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Living with Diastasis Recti

Living with Diastasis Recti

By Melanie K. Nelson


What it is?

Diastasis Recti is also known as abdominal separation.  The rectus abdominis is the “6 pack” muscle that reaches from the breastbone to the pelvic bone.  It is naturally divided into the right half and the left half connected by a thin connective tissue called the linea alba.  In cases of Diastasis Recti the tissue gets stretched, weakened, and sometimes completely torn at the front of the abdomen resulting in a gap between the two muscles.  Diastasis Recti is common with pregnant or postpartum women due to the excessive intra-abdominal pressure from carrying a child.

Is it a problem?

The gap typically narrows after childbirth on its own, but sometimes there is still a big enough gap to cause some level of concern.  In some cases Diastasis Recti is purely a cosmetic issue, but in other cases it can have some serious effects.  These effects can range from instability to hernias and a weak core.  Often Diastasis Recti can also cause back pain and the muscles in your core may become unable to support your pelvic and abdominal regions.

How can you tell if you have it?

There are several symptoms, as well as a self test, that can help you determine if you have Diastasis Recti.  Some of the symptoms include things like a “pudgy” stomach, repeatedly being asked if you are pregnant when you are not, back pain, and gastrointestinal issues.  The test that you can perform is quite simple and relatively accurate.  To test yourself for Diastasis Recti lie on your back with your knees bent and your feet on the ground.  Next place your fingers about two inches from your belly button as you raise your head.  If you are able to see a ridge sticking out in the middle of your stomach then you most likely have some degree of Diastasis Recti.

What can you do if you do have it?

A big concern is that if you have Diastasis Recti, you can strain it and make your condition worse.  Therefore it is important to educate yourself and take action to improve your Diastasis Recti.  Although you can, in some cases, get surgery to reconnect the muscles and “close the gap,” most experts agree that this is not necessary.  Diastasis Recti is a symptom of excessive intra-abdominal pressure and therefore the therapy should focus on strengthening your core muscles to help your body work the way it should.  Your core muscles are not just your abs, they include in the core is a network of deep muscles that work together to ensure that your body functions correctly.  One of the muscles that is important when you have Diastasis Recti is the transverse abdominal muscle or the corset postural muscle.  This is the muscle that wrap around the torso and is critical in minimizing the effects of Diastasis Recti.  When working to strengthen your core, it is important to listen to your body!  Pushing harder through exercises is not always better and can actually worsen your Diastasis Recti.  The key is to gradually strengthen your core and improve your alignment, while only doing exercises that your body is ready for.  Crunches, sit ups, and plank holds are not recommended as these exercises could strain the muscles further.  Consider a specific exercise plans that caters to women with Diastasis Recti, like the Mutu Focus System.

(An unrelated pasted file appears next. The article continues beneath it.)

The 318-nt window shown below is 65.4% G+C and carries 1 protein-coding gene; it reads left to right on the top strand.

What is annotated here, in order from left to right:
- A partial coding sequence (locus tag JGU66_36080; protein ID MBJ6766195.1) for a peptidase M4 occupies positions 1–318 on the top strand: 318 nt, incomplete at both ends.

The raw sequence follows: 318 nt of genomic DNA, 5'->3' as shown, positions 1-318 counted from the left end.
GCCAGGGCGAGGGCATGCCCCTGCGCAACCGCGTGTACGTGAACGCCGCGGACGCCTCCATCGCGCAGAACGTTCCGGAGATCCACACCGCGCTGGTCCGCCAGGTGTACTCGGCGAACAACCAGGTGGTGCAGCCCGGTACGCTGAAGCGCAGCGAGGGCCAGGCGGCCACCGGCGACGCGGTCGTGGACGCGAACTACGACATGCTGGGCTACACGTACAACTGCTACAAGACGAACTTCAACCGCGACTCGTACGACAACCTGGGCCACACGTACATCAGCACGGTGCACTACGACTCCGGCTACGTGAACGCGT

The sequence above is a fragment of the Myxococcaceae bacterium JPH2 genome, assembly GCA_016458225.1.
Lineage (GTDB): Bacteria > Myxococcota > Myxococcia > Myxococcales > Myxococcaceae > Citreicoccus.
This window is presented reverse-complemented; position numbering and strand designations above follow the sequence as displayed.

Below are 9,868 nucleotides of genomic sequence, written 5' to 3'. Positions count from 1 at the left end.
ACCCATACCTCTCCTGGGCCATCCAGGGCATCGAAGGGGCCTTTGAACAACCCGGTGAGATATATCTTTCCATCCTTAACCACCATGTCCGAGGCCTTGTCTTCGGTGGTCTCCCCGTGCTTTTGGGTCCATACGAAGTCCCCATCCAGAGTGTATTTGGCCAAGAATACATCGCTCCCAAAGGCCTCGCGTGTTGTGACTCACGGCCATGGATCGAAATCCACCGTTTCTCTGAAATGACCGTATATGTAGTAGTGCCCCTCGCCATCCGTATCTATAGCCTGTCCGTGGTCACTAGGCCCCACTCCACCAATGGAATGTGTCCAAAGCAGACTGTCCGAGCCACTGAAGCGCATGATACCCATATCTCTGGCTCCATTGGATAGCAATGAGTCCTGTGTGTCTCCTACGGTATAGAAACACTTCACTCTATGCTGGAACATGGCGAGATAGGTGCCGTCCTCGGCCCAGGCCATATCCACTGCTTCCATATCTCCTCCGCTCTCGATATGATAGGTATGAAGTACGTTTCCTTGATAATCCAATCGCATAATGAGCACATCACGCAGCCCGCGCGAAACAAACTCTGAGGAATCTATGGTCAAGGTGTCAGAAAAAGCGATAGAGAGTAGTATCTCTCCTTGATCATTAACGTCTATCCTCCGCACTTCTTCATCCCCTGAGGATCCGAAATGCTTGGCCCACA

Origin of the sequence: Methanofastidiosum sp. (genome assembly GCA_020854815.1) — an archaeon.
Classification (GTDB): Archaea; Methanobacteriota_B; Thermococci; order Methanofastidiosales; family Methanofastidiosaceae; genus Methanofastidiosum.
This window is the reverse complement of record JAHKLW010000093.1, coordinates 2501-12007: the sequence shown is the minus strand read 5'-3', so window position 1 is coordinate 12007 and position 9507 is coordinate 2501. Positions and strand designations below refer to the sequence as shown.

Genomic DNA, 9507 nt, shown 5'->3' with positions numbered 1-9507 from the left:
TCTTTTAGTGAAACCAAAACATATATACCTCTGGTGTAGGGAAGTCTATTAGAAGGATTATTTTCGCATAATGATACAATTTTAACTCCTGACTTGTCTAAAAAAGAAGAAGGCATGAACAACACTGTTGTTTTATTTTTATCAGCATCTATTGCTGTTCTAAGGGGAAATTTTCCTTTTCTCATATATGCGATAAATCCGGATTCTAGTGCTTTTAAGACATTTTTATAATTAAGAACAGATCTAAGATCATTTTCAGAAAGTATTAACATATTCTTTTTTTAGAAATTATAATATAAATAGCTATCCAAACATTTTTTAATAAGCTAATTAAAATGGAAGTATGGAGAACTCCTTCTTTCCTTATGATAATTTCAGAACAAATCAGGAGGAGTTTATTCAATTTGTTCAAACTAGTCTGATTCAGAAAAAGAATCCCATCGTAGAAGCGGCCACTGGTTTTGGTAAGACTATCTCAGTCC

What is the Mutu Focus System?

The Mutu Focus System is a holistic, 8-week exercise program designed to help moms restore core and pelvis floor functions, narrow a diastasis recti gap, and flatten the stomach while strengthening your core and adjusting your alignment.  There are four phases of exercises that you progress through, as your muscles gradually get stronger. At Phases 3 and 4, the exercises allow you to strengthen your abdominal muscles, but first, you have to find them and train them.  Mutu says “There is a difference between training the core, and strengthening it. You can’t do the latter without the former.  For many of women, the after-effects of childbirth mean that their brains are not talking to the right muscles. They have to re-learn how to use them.”

The Mutu System stresses the fact that the goal should not be just to close the gap for its own sake.  The gap is a sign that you have excessive pressure pushing outwards from within your pelvis and abdomen – the Diastasis is a symptom, it is not the cause.  To address only the symptom by binding and sucking in your stomach will NOT address the problem.

For more information about Diastasis and the Mutu Focus System check out: